Nation urged to get Covid-19 booster ‘to protect freedom and Christmas’
The prime minister and senior health chiefs are calling on the nation to get vaccinated against Covid-19 amid mounting concern over rising infection levels ahead of Christmas.
Boris Johnson said vaccines will get the country through the winter and out of the pandemic, while NHS England’s national medical director Professor Stephen Powis said getting a booster will ‘protect the freedom and Christmas that we have all earned’.
The repeated calls for people to get jabbed comes as Johnson resists pleas from health leaders for tighter restrictions despite the rising number of cases.
Rule change comes in for travellers to use lateral flow tests instead of PCR
Coronavirus rules will relax for returning holidaymakers who are fully vaccinated in what the government is hailing a ‘huge boost’ for the travel industry.
From 4am on Sunday (today) – and in time for half-term holidays – fully vaccinated people arriving in England from a non-red list country can use a lateral flow test rather than the more expensive PCR version on or before day two.
Lateral flow tests for international travel must be purchased from a private provider as NHS Test and Trace lateral flow tests cannot be used for international travel.
EU negotiators head to London seeking solutions to Northern Ireland Protocol
Talks are set to continue between the UK and the EU as it was warned the two sides were still far apart on issues surrounding the Northern Ireland Protocol.
UK officials described as ‘constructive’ the first round of talks in Brussels this week, which came after the EU proposed new measures earlier this month.
It is understood that while there was common ground in some areas, there were still substantial gaps on what were seen as fundamental issues mainly surrounding governance. A team from the European Commission is set to travel to London on Tuesday for several days of intensive discussions.
£74m plan to replace Border Force boats to tackle illegal migration
Ageing Border Force vessels will be replaced by new cutters as part of a £70m investment to improve the safety of Britain’s borders, the Treasury said.
The current fleet, which is 20 years old, will be retired and 11 new vessels will come into service to help tackle organised crime and illegal migration at a cost of £74m.
The announcement was made ahead of chancellor Rishi Sunak’s budget and also includes £628m ‘to modernise and digitalise the border’, with proposals including a US-style Electronic Travel Authorisation for tourists wishing to come to the UK.
Scrap VAT on energy bills to help households this winter – Labour
Labour has urged the government to immediately remove VAT from energy bills for households as the party said the cost of living crisis was hitting working people across the country.
Cutting VAT on domestic energy bills from five per cent to zero could come into place as soon as November 1, Labour said, and should be in place for six months and automatically deducted from bills to cover high energy costs expected this winter.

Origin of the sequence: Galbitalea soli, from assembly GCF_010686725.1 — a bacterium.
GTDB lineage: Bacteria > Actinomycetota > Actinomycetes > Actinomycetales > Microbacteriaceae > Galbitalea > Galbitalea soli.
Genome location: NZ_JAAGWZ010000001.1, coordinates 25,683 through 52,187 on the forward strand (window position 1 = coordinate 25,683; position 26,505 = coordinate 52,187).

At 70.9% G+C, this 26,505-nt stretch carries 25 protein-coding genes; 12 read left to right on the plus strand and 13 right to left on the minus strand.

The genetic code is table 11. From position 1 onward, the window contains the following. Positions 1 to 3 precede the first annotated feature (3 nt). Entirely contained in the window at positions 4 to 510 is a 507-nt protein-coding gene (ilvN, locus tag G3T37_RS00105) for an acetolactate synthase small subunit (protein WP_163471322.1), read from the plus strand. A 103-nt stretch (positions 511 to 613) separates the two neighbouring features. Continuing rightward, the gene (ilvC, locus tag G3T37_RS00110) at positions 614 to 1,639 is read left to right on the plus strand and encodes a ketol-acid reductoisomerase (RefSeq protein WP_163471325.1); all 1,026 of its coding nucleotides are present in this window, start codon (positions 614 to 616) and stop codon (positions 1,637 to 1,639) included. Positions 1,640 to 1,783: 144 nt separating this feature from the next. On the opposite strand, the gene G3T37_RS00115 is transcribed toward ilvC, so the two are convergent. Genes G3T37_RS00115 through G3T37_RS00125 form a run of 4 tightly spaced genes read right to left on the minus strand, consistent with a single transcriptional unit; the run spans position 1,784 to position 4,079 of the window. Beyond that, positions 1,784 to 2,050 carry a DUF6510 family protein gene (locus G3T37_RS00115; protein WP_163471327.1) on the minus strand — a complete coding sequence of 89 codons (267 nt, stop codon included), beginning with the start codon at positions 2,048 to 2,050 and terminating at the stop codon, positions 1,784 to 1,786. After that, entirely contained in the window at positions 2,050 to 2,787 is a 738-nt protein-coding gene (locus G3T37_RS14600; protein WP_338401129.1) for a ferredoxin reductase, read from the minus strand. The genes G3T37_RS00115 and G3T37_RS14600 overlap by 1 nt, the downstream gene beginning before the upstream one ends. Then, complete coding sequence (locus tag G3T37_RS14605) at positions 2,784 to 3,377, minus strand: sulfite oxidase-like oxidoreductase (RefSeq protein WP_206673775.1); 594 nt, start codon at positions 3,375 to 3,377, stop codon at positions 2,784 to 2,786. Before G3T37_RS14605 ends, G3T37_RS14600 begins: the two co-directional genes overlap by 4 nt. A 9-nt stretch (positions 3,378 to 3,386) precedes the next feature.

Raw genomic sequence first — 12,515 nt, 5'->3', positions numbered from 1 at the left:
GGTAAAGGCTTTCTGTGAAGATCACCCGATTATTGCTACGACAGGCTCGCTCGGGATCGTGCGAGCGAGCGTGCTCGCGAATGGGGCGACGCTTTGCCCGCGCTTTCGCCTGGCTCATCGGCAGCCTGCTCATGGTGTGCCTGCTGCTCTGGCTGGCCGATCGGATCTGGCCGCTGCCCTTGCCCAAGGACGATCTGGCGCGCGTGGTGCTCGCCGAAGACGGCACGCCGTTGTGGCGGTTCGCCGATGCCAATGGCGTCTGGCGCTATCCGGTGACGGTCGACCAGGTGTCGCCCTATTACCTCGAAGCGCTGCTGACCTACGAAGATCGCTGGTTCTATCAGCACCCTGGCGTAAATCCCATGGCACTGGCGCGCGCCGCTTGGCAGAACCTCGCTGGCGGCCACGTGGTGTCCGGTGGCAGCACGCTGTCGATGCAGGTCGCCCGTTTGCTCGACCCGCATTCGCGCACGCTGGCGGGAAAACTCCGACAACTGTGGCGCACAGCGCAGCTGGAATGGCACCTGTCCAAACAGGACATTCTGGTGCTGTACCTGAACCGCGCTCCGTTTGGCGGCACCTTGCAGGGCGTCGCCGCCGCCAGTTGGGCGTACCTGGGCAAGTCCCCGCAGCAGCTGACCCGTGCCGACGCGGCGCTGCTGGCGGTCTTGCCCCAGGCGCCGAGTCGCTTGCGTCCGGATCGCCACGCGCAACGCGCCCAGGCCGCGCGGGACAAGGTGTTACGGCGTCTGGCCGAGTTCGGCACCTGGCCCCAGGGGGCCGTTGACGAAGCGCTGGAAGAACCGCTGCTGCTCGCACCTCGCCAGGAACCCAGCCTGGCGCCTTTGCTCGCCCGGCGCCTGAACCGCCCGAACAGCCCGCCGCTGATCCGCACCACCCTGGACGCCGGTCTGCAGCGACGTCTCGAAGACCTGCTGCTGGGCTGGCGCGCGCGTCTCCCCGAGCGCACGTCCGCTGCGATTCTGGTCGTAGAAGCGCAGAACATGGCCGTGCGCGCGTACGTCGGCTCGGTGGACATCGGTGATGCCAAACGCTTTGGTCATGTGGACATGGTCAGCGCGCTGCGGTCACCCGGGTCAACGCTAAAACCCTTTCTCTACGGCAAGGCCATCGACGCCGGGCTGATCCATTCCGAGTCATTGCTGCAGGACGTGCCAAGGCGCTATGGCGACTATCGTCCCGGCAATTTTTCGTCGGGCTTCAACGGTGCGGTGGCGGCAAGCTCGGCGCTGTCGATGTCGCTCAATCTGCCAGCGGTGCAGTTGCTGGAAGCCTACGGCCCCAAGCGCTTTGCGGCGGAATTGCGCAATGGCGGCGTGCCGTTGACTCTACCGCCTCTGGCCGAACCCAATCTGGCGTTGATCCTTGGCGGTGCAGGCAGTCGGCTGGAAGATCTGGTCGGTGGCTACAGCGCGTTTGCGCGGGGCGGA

And the party said the cut could be funded by higher than expected VAT receipts accrued since the start of the year. The call comes ahead of chancellor Rishi Sunak’s Budget on Wednesday.
One in three drivers unable to buy fuel at height of shortage, figures show
More than a third of drivers in Britain were unable to buy fuel at the height of the shortages crisis, figures suggest.
Some 37 per cent were unable to buy fuel over the past two weeks, because it was not available, when surveyed by the Office for National Statistics (ONS) between October 6 and 17. This is more than twice the proportion (15 per cent) that reported difficulties when asked by the stats body two weeks prior.
Petrol station stock levels now fully recovered, according to figures this week from the Department for Business, Energy and Industrial Strategy.
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First military airlifts since Kabul evacuation bring more Afghans to UK
More than 100 Afghans have arrived in the UK after being airlifted out of a neighbouring country by the RAF.
Two evacuation flights arrived in the UK carrying Afghans and British nationals, the Ministry of Defence (MoD) said.
While repatriation flights and individual relocations have been taking place since the end of August, the two airlifts were the first military relocations since the end of the evacuation from Kabul, known as Operation Pitting.
Removal of dangerous cladding looks set to take another three and a half years
Dangerous cladding will not be removed from all at-risk buildings until seven and a half years after the Grenfell Tower tragedy if the work continues at its present rate, government data has revealed.
Analysis of figures released by the Department for Levelling Up, Housing and Communities shows that it will take another three and a half years to remove the cladding from high-rise buildings.
The data, which is released monthly – with the most recent document covering up to September 30 – shows 30 buildings have yet to have work start at all on removing dangerous cladding and 168 are still being worked on. In some of those cases, the cladding had been removed or the works were finished but not signed off.
Another cloudy day
It’ll be another cloudy day for most of the UK as a band of rain pushes in eastwards, reports BBC Weather. Behind this there could be the occasional glimmer of sunshine, although the showers will turn heavier in the west later on.
A clear night for much of the UK tonight; breezy. Showers will persist in northern and western areas, though.